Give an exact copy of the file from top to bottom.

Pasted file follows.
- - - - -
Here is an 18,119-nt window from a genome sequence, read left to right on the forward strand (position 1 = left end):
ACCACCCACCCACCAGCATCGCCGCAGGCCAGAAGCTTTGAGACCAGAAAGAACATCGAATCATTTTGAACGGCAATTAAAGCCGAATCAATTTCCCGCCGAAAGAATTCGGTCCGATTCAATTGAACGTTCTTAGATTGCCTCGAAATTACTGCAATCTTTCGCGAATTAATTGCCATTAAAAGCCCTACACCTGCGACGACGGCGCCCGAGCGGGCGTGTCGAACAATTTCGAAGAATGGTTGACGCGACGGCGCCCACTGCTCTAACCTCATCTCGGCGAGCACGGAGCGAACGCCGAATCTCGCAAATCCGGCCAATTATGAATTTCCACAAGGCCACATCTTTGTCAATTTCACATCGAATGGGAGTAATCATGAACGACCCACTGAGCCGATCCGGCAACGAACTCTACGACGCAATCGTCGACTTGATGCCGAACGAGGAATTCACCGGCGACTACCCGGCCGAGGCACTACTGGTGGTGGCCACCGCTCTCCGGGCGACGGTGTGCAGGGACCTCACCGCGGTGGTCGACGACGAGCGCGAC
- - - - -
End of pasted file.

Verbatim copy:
Here is an 18,119-nt window from a genome sequence, read left to right on the forward strand (position 1 = left end):
ACCACCCACCCACCAGCATCGCCGCAGGCCAGAAGCTTTGAGACCAGAAAGAACATCGAATCATTTTGAACGGCAATTAAAGCCGAATCAATTTCCCGCCGAAAGAATTCGGTCCGATTCAATTGAACGTTCTTAGATTGCCTCGAAATTACTGCAATCTTTCGCGAATTAATTGCCATTAAAAGCCCTACACCTGCGACGACGGCGCCCGAGCGGGCGTGTCGAACAATTTCGAAGAATGGTTGACGCGACGGCGCCCACTGCTCTAACCTCATCTCGGCGAGCACGGAGCGAACGCCGAATCTCGCAAATCCGGCCAATTATGAATTTCCACAAGGCCACATCTTTGTCAATTTCACATCGAATGGGAGTAATCATGAACGACCCACTGAGCCGATCCGGCAACGAACTCTACGACGCAATCGTCGACTTGATGCCGAACGAGGAATTCACCGGCGACTACCCGGCCGAGGCACTACTGGTGGTGGCCACCGCTCTCCGGGCGACGGTGTGCAGGGACCTCACCGCGGTGGTCGACGACGAGCGCGAC